TOKYO (Reuters) - Japan’s government has started arranging a further sale of shares in Japan Post Holdings Co (6178.T), it said on Monday, laying the groundwork to add to its biggest privatization in nearly 30 years.
The conglomerate made an unprecedented three-way initial public offering in November 2015, in which the holding company and its two financial units each sold about 10 percent shares to the public.
The government plans to eventually raise about 4 trillion yen ($35 billion) through additional stake sales in Japan Post group to fund the reconstruction of areas hit by the 2011 earthquake and tsunami.
The Ministry of Finance said it would start selecting lead underwriters for the second round of sales of Japan Post Holdings shares held by the government. It set a deadline of Feb. 16 to apply for roles as global coordinators and book runners.
A finance ministry statement said the timing and scale of the additional share sale have not been decided.
Mitsubishi UFJ Morgan Stanley, Nomura Securities, Goldman Sachs and JPMorgan were hired as global coordinators for Japan Post’s IPO.
The government sold about $12 billion worth of shares in Japan Post and its Japan Post Bank Co (7182.T) and Japan Post Insurance Co (7181.T) units in the IPO, which was the largest privatization of a Japanese state-owned firm since that of Nippon Telegraph and Telephone Corp (9432.T) in 1987.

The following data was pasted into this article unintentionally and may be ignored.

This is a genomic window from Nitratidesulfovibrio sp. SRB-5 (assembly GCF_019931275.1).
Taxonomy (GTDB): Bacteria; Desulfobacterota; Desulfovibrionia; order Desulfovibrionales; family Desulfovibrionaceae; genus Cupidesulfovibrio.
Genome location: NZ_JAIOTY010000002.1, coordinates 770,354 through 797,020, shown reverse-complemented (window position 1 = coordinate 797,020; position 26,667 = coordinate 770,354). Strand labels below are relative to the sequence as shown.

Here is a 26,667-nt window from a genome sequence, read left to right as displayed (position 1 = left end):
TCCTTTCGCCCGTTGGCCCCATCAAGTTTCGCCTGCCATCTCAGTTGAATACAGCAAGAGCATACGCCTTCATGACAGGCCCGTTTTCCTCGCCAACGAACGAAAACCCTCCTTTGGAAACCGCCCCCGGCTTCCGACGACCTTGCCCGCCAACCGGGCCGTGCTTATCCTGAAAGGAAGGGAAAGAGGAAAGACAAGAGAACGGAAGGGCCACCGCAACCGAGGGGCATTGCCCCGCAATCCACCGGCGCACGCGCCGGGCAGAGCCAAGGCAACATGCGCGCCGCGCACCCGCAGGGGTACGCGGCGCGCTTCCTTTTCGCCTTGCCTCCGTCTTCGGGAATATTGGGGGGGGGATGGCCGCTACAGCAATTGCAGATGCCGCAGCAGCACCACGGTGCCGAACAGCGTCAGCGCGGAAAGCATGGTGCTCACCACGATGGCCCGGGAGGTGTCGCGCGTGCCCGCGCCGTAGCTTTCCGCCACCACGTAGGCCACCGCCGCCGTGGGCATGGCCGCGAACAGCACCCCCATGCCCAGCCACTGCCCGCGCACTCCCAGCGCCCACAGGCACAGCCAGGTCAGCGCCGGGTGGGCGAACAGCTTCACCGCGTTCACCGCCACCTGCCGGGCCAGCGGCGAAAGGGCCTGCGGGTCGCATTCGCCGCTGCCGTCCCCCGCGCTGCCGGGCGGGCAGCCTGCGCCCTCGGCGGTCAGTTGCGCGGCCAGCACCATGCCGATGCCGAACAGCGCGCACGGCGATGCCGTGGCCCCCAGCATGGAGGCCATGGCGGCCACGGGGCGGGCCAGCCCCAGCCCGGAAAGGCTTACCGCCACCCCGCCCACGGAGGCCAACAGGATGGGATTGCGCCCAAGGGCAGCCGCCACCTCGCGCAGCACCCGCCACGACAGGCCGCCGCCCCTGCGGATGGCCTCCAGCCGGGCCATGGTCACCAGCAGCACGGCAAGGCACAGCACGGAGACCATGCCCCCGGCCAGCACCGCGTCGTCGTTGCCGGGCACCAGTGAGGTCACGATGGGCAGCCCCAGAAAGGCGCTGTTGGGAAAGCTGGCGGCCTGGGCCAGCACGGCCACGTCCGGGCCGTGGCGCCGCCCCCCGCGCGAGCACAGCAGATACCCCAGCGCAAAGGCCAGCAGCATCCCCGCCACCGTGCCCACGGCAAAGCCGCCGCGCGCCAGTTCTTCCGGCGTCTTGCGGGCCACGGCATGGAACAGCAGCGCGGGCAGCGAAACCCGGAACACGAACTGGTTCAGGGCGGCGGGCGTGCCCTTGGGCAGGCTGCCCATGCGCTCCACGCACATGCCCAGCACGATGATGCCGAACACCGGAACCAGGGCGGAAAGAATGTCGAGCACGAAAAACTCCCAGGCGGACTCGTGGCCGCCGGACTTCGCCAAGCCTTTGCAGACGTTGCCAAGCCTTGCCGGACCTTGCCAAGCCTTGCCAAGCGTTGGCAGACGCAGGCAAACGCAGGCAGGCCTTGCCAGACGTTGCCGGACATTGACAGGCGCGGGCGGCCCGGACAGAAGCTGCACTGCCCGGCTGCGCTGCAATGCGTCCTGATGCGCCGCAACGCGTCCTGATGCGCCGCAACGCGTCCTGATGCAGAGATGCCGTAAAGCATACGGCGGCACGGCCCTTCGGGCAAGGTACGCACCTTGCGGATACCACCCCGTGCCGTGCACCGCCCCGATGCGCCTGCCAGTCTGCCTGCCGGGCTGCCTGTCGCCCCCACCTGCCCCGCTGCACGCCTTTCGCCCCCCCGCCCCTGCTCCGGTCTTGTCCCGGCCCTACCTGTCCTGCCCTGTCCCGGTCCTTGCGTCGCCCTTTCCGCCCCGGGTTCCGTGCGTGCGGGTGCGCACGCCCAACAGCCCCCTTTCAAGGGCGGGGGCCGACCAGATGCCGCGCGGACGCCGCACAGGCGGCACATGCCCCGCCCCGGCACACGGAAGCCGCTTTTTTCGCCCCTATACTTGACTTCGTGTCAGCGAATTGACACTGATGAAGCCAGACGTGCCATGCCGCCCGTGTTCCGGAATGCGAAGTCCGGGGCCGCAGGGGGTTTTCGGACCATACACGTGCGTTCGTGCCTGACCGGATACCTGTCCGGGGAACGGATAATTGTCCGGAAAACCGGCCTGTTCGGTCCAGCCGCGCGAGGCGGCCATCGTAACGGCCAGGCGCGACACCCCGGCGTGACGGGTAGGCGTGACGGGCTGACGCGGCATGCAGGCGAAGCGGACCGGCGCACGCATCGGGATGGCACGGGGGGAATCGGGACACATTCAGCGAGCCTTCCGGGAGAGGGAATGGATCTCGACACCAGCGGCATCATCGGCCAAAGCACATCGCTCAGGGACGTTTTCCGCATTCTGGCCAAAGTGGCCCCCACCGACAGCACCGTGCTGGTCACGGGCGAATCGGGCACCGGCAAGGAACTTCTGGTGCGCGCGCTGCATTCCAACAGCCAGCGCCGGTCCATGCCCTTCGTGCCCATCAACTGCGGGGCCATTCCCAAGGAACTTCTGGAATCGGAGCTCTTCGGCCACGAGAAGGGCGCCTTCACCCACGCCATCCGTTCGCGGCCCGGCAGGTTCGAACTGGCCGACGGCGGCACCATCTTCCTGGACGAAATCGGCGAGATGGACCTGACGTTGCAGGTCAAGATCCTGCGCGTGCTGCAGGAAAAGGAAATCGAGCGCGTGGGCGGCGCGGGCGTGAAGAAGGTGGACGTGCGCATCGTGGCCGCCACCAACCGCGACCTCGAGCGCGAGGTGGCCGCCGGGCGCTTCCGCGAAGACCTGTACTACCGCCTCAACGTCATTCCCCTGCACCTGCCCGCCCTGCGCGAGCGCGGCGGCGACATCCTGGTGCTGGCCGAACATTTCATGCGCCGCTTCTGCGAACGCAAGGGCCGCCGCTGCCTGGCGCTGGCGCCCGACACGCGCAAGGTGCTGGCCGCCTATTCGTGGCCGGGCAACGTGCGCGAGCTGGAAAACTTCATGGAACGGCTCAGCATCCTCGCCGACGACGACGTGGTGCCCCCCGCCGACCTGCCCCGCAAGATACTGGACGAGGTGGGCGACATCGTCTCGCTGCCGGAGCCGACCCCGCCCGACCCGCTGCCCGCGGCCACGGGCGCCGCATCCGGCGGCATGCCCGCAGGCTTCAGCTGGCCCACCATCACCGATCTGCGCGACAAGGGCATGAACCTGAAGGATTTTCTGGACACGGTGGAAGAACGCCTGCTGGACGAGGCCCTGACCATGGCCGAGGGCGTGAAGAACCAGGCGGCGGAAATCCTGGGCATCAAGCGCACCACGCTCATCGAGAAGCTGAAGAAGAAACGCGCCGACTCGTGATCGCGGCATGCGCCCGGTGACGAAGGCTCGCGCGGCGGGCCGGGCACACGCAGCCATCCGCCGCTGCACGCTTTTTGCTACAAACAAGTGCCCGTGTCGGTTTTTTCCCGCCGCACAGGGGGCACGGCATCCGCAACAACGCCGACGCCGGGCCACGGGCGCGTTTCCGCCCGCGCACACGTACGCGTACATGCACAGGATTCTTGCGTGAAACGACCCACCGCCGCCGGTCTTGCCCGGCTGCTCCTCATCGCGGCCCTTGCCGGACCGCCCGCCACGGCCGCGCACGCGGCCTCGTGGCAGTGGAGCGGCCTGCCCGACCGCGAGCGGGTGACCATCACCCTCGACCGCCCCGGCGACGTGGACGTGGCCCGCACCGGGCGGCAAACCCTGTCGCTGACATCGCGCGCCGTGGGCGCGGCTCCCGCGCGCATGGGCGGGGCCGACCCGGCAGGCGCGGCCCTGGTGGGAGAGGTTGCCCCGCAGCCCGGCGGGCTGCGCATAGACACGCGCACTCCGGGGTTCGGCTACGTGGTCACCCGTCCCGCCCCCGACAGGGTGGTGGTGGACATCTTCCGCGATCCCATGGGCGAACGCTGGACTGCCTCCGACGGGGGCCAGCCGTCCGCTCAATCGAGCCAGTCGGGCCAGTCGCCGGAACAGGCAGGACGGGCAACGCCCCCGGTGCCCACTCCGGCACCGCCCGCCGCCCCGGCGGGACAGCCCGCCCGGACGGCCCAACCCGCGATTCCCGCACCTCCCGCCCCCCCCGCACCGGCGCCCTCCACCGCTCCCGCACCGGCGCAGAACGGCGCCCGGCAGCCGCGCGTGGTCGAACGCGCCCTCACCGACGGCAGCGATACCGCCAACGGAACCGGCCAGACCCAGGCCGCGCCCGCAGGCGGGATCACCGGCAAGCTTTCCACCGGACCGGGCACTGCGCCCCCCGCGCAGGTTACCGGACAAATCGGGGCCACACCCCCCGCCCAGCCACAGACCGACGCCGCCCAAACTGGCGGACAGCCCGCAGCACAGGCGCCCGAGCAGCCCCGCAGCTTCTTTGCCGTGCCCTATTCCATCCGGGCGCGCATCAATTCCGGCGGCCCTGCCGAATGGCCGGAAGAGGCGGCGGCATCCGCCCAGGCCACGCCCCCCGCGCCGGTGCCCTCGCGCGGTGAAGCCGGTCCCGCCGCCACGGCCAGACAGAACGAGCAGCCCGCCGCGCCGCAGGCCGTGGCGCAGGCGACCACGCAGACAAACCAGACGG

The parent company’s stock ended down 4.9 percent on Monday after media reports that the government would sell a further 1.4 trillion yen - the ceiling for expected revenues from such a sale in the draft government budget for the fiscal year starting in April.
Japan Post Holdings’ shares surged as much as 40 percent over its IPO price of 1,400 yen in the weeks following its stock market debut.
But they had been traded below the IPO price since the middle of last year until the market rally following the surprise victory of Donald Trump in the U.S. presidential election.
Reporting by Takaya Yamaguchi and Taiga Uranaka; Writing by William Mallard; Editing by Muralikumar Anantharaman/Ruth Pitchford